"The Invisible Order, Book One: Rise of the Darklings"
by Paul Crilley
The Invisible Order, Book One: Rise of the DarklingsAnother contender in the race to replace Harry Potter, this juvenile magical mystery has two young orphaned siblings drawn into a fairy war on the streets of Victorian England. Well-drawn start to a new adventure.

"Pirate Latitudes"
by Michael Crichton
Pirate LatitudesPublished posthumously, presumably because it's similarity to the "Pirates of the Caribbean" movies would have embarrassed Crichton too much (even though it was probably written by Crichton before the movie script), it's a fun summer read. Not as reflective of social mores as his better-known works, it's still well-crafted and entertaining from start to finish.

"As Time Goes By"
by Michael Walsh
As Time Goes ByA cheerily cheesy (and authorized) sequel (and prequel, too) to the film "Casablanca," with the literary characters clearly based on the iconic portrayals the actors gave them in the film. Michael Walsh's novel is true to these characters (giving Rick a back story that explains his presence in Paris before Casablanca), and the plot line is at least credible – finding Rick, Ilsa, Laszlo and even Louis taking the fight to the Nazis. Fans of the great film will enjoy.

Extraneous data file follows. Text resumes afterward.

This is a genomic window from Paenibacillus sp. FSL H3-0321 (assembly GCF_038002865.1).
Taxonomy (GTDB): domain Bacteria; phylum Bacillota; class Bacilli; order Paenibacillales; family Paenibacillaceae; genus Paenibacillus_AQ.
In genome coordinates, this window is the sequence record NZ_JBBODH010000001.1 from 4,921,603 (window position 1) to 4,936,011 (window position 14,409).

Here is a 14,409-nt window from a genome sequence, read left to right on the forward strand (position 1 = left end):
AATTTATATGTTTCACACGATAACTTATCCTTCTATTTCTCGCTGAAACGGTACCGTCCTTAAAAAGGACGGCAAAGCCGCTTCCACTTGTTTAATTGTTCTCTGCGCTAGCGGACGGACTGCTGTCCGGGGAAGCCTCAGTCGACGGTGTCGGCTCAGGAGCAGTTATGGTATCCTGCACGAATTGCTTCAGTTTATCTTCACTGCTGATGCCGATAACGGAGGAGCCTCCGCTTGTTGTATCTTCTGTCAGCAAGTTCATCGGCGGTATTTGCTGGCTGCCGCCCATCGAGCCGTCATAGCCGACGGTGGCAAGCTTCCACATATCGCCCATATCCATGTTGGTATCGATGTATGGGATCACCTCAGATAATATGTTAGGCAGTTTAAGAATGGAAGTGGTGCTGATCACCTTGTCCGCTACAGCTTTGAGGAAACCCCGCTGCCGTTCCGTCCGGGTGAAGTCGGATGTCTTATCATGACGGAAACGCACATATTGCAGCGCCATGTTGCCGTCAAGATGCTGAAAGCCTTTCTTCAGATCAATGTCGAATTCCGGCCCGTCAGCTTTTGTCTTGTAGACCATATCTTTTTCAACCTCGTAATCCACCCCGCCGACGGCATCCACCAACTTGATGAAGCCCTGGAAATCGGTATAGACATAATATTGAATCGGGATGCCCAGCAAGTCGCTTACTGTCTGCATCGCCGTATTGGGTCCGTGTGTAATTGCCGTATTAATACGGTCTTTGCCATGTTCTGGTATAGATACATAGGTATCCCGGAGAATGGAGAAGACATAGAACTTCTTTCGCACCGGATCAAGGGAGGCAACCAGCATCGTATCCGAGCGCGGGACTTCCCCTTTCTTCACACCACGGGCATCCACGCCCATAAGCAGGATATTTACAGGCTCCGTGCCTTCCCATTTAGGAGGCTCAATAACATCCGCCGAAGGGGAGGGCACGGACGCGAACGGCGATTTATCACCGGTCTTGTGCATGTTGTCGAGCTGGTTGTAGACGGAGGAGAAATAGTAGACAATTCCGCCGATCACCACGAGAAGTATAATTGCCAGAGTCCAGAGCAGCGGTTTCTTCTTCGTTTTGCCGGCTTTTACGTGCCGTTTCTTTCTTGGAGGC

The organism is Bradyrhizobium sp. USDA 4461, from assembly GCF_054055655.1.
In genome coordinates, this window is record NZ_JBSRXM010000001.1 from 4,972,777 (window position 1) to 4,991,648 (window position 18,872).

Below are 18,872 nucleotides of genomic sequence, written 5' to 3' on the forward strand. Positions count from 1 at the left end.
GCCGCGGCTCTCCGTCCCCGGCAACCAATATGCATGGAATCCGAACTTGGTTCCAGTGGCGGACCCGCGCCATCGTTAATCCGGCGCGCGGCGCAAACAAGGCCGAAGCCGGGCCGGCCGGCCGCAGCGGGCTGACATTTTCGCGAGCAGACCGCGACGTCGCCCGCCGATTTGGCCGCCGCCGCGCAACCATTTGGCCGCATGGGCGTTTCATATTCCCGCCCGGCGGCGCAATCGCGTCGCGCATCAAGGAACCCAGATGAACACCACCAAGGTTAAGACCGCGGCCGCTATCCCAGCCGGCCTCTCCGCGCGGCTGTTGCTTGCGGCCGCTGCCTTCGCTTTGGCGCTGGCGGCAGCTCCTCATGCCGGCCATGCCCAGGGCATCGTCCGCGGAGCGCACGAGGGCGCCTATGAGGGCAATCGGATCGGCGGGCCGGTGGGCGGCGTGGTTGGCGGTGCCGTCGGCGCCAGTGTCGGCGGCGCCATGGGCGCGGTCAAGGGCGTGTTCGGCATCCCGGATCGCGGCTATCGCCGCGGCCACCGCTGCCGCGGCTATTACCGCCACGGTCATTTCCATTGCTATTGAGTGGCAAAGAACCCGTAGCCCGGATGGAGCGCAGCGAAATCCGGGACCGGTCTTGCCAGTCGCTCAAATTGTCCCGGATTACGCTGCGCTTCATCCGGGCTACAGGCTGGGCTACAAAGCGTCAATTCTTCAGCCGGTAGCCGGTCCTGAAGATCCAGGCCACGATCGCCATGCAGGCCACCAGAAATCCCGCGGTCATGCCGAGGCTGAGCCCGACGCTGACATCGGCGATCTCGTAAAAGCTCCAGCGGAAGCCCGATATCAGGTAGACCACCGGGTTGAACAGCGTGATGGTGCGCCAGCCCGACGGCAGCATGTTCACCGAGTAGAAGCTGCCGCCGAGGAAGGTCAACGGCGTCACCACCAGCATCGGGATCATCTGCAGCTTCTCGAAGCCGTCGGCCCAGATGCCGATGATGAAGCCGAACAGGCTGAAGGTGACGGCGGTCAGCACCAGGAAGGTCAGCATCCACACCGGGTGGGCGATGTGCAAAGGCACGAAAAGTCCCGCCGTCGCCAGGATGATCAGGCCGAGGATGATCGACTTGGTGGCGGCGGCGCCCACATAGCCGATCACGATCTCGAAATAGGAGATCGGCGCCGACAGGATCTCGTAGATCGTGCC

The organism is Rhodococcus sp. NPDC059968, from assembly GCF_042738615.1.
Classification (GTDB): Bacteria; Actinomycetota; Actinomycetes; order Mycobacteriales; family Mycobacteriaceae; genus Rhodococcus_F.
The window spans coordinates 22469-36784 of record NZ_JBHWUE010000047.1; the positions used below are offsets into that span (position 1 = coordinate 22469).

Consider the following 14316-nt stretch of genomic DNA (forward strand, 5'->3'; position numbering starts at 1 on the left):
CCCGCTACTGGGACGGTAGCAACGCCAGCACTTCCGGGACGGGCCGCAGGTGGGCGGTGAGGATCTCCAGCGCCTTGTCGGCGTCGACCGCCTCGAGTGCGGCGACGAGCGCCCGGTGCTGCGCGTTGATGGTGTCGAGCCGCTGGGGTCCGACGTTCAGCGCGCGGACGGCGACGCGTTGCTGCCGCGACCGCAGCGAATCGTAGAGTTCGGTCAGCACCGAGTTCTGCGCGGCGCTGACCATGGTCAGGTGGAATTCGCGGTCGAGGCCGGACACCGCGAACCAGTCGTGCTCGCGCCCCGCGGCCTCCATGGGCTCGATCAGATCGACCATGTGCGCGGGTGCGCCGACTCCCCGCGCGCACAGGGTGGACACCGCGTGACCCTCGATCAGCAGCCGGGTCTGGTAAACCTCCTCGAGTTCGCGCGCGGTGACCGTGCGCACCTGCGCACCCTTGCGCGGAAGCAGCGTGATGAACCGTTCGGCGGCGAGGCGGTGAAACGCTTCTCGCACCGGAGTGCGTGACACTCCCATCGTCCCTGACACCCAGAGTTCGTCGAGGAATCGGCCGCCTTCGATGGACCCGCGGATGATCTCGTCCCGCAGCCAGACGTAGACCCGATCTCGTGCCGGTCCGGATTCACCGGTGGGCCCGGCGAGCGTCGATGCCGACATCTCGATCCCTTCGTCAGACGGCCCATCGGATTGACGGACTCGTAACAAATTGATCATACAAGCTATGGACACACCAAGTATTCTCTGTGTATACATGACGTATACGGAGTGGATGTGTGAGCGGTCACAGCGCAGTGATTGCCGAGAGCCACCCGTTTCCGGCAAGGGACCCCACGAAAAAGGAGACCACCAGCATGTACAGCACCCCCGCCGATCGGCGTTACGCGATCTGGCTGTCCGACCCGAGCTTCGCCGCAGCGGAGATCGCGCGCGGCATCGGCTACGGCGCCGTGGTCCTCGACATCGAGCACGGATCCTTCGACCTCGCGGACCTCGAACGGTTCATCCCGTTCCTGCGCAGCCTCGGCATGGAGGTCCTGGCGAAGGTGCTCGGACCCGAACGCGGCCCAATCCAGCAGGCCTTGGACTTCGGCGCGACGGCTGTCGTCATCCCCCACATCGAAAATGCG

"The Sherlockian"
by Graham Moore
The SherlockianA fun if rather formulaic mystery – with the hook of having the murder occur at a convention of Sherlock Holmes enthusiasts. A bit slow at times, the author does do a nice job of weaving Holmes trivia and history into the novel, offering up a plausible scneario involving real-life unsolved mysteries related to Holmes creator A. Conan Doyle.

"The Baker Street Letters"
by Michael Robertson